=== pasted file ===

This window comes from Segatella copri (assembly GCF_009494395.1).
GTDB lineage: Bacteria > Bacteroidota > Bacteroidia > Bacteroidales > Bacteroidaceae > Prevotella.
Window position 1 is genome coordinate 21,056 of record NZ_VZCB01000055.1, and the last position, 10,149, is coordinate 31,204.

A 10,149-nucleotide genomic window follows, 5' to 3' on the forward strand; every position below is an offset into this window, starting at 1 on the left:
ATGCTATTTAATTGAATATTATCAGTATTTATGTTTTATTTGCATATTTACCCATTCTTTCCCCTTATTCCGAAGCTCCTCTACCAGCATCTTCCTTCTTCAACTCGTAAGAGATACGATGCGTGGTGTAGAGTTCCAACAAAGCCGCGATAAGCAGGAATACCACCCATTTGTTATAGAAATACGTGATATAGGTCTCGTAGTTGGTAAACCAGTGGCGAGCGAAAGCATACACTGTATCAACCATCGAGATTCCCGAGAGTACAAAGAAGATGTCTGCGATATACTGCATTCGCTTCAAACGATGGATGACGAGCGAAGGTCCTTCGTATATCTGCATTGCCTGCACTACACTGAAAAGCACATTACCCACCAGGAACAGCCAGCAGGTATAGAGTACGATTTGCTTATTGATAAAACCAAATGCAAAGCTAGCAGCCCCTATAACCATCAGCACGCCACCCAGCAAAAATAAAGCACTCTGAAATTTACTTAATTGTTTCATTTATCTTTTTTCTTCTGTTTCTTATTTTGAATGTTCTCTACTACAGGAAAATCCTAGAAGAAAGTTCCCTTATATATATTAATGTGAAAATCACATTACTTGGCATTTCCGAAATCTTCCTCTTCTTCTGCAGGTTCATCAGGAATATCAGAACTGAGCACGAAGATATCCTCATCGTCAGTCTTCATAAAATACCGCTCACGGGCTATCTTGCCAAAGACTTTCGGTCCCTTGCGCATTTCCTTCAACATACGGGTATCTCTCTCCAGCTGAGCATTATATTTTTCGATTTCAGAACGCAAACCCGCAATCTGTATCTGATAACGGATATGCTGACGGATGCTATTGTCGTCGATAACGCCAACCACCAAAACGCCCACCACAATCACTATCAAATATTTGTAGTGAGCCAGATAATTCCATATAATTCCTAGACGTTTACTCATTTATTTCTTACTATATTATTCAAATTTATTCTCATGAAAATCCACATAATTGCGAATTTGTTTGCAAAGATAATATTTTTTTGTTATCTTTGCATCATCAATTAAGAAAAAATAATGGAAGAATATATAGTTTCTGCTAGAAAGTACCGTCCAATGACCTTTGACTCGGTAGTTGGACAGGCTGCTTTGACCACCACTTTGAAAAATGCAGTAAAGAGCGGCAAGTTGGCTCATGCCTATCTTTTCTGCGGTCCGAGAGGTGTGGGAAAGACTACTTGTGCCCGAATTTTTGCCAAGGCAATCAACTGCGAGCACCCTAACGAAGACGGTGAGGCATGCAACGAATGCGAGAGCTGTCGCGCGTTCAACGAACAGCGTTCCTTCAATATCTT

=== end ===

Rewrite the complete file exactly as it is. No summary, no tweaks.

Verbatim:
This window comes from Segatella copri (assembly GCF_009494395.1).
GTDB lineage: Bacteria > Bacteroidota > Bacteroidia > Bacteroidales > Bacteroidaceae > Prevotella.
Window position 1 is genome coordinate 21,056 of record NZ_VZCB01000055.1, and the last position, 10,149, is coordinate 31,204.

A 10,149-nucleotide genomic window follows, 5' to 3' on the forward strand; every position below is an offset into this window, starting at 1 on the left:
ATGCTATTTAATTGAATATTATCAGTATTTATGTTTTATTTGCATATTTACCCATTCTTTCCCCTTATTCCGAAGCTCCTCTACCAGCATCTTCCTTCTTCAACTCGTAAGAGATACGATGCGTGGTGTAGAGTTCCAACAAAGCCGCGATAAGCAGGAATACCACCCATTTGTTATAGAAATACGTGATATAGGTCTCGTAGTTGGTAAACCAGTGGCGAGCGAAAGCATACACTGTATCAACCATCGAGATTCCCGAGAGTACAAAGAAGATGTCTGCGATATACTGCATTCGCTTCAAACGATGGATGACGAGCGAAGGTCCTTCGTATATCTGCATTGCCTGCACTACACTGAAAAGCACATTACCCACCAGGAACAGCCAGCAGGTATAGAGTACGATTTGCTTATTGATAAAACCAAATGCAAAGCTAGCAGCCCCTATAACCATCAGCACGCCACCCAGCAAAAATAAAGCACTCTGAAATTTACTTAATTGTTTCATTTATCTTTTTTCTTCTGTTTCTTATTTTGAATGTTCTCTACTACAGGAAAATCCTAGAAGAAAGTTCCCTTATATATATTAATGTGAAAATCACATTACTTGGCATTTCCGAAATCTTCCTCTTCTTCTGCAGGTTCATCAGGAATATCAGAACTGAGCACGAAGATATCCTCATCGTCAGTCTTCATAAAATACCGCTCACGGGCTATCTTGCCAAAGACTTTCGGTCCCTTGCGCATTTCCTTCAACATACGGGTATCTCTCTCCAGCTGAGCATTATATTTTTCGATTTCAGAACGCAAACCCGCAATCTGTATCTGATAACGGATATGCTGACGGATGCTATTGTCGTCGATAACGCCAACCACCAAAACGCCCACCACAATCACTATCAAATATTTGTAGTGAGCCAGATAATTCCATATAATTCCTAGACGTTTACTCATTTATTTCTTACTATATTATTCAAATTTATTCTCATGAAAATCCACATAATTGCGAATTTGTTTGCAAAGATAATATTTTTTTGTTATCTTTGCATCATCAATTAAGAAAAAATAATGGAAGAATATATAGTTTCTGCTAGAAAGTACCGTCCAATGACCTTTGACTCGGTAGTTGGACAGGCTGCTTTGACCACCACTTTGAAAAATGCAGTAAAGAGCGGCAAGTTGGCTCATGCCTATCTTTTCTGCGGTCCGAGAGGTGTGGGAAAGACTACTTGTGCCCGAATTTTTGCCAAGGCAATCAACTGCGAGCACCCTAACGAAGACGGTGAGGCATGCAACGAATGCGAGAGCTGTCGCGCGTTCAACGAACAGCGTTCCTTCAATATCTT